This Hawthorn Tree, standing alone in the coast to coast valley of St Bees in West Cumbria almost looks like a Japanese Bonsai tree which has been carefully nurtured to mimic the size of a full sized tree.
A tilt shift depth of field, blurring effect, has been applied to the image, which has resulted in the slightly unusual, miniaturised view.
Crataegus, commonly called hawthorn, quickthorn, thornapple, May-tree, whitethorn, or hawberry, is a large genus of shrubs and trees in the family Rosaceae, native to temperate regions of the Northern Hemisphere in Europe, Asia and North America.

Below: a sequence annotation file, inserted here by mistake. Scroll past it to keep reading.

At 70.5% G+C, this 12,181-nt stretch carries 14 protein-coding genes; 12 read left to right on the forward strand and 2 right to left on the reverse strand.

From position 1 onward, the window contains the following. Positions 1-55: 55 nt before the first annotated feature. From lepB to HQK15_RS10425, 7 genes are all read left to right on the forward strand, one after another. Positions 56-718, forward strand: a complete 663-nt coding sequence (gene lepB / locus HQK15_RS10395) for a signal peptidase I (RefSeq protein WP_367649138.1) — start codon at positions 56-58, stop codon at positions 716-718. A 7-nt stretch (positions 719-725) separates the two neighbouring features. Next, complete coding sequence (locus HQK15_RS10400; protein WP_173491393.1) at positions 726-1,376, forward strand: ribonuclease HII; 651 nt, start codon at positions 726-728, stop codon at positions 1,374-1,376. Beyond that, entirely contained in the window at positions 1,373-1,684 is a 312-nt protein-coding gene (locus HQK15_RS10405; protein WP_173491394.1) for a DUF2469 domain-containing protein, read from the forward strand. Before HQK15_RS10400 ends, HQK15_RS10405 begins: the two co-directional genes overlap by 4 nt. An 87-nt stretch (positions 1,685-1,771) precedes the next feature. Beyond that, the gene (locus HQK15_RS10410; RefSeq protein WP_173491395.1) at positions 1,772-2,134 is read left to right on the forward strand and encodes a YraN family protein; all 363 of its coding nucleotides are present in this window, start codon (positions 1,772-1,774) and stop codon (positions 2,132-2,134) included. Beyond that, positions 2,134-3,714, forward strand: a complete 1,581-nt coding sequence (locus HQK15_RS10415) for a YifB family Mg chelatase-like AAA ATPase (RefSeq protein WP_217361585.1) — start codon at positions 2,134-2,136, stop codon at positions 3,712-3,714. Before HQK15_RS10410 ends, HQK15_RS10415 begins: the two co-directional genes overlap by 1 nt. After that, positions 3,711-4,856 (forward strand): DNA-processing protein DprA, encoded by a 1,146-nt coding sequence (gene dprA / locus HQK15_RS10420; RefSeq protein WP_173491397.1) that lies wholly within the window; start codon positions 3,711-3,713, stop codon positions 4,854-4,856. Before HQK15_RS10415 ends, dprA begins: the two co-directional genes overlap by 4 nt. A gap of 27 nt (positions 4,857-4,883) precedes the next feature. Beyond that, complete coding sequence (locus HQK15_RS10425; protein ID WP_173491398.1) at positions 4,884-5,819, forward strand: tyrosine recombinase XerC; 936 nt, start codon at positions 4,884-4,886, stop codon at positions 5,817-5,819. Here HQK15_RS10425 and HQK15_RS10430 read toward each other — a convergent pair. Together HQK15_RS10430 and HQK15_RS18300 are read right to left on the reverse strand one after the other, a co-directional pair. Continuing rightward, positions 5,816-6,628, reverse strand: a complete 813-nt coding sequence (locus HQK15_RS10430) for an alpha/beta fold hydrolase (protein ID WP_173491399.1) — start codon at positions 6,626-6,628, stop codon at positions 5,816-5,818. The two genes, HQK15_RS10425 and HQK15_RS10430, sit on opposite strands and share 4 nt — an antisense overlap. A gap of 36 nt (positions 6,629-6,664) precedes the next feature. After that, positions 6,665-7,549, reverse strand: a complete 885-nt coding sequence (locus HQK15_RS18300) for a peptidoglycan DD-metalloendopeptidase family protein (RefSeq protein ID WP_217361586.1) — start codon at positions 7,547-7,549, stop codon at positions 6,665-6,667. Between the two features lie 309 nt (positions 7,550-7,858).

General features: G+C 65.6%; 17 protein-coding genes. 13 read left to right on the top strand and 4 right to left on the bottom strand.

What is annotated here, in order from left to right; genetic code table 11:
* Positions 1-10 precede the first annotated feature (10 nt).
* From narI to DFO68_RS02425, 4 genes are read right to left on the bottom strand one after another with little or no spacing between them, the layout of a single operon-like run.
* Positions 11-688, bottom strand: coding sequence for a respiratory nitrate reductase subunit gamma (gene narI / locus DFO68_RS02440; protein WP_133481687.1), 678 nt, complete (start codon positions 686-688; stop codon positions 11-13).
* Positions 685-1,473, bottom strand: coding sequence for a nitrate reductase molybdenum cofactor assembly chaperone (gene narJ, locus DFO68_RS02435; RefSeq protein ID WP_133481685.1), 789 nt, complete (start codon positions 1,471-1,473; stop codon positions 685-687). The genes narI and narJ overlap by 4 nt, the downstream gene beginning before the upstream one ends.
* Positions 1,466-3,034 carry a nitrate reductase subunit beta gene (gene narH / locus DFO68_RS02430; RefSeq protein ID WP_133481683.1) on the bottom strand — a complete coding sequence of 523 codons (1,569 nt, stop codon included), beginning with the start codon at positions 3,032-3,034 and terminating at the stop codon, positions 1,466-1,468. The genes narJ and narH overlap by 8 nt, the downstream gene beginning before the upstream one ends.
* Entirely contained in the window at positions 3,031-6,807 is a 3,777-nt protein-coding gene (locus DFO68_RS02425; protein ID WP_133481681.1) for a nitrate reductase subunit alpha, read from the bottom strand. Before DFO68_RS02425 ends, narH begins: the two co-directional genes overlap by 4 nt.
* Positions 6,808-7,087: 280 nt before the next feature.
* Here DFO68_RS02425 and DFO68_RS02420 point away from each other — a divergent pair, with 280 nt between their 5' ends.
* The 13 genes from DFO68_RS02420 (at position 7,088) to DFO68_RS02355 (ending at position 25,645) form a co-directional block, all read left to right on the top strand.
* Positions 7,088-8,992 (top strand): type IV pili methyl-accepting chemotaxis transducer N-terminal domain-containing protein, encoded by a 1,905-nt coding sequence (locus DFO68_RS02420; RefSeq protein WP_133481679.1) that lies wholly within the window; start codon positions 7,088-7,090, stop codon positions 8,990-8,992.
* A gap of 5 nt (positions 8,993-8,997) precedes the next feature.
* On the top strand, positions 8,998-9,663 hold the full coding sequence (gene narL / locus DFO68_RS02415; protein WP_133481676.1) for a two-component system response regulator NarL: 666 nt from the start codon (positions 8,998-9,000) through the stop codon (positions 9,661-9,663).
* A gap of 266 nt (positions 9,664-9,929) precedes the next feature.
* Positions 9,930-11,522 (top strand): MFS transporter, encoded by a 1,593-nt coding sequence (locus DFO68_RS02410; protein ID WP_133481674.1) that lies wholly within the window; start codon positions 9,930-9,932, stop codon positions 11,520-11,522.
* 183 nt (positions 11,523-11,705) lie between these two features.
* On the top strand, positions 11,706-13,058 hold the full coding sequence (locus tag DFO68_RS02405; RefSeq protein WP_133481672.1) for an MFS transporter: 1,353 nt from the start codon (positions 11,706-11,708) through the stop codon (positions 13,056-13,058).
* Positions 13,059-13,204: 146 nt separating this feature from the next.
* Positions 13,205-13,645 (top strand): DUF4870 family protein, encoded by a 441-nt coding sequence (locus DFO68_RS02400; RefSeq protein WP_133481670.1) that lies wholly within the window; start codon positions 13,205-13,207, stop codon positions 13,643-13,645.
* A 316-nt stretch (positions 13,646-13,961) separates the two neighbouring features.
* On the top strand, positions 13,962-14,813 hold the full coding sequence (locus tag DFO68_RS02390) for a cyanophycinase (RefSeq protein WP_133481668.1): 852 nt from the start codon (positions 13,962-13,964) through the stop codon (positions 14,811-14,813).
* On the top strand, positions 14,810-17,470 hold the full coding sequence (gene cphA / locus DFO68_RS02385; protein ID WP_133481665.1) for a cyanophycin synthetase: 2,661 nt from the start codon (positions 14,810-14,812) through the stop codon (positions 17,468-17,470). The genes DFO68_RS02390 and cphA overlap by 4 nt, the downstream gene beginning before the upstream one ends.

Hawthorns provide food and shelter for many species of birds and mammals, and the flowers are important for many nectar-feeding insects. Hawthorns are also used as food plants by the larvae of a large number of Lepidoptera species, such as the small eggar moth, E. lanestris. Haws are important for wildlife in winter, particularly thrushes and waxwings; these birds eat the haws and disperse the seeds in their droppings.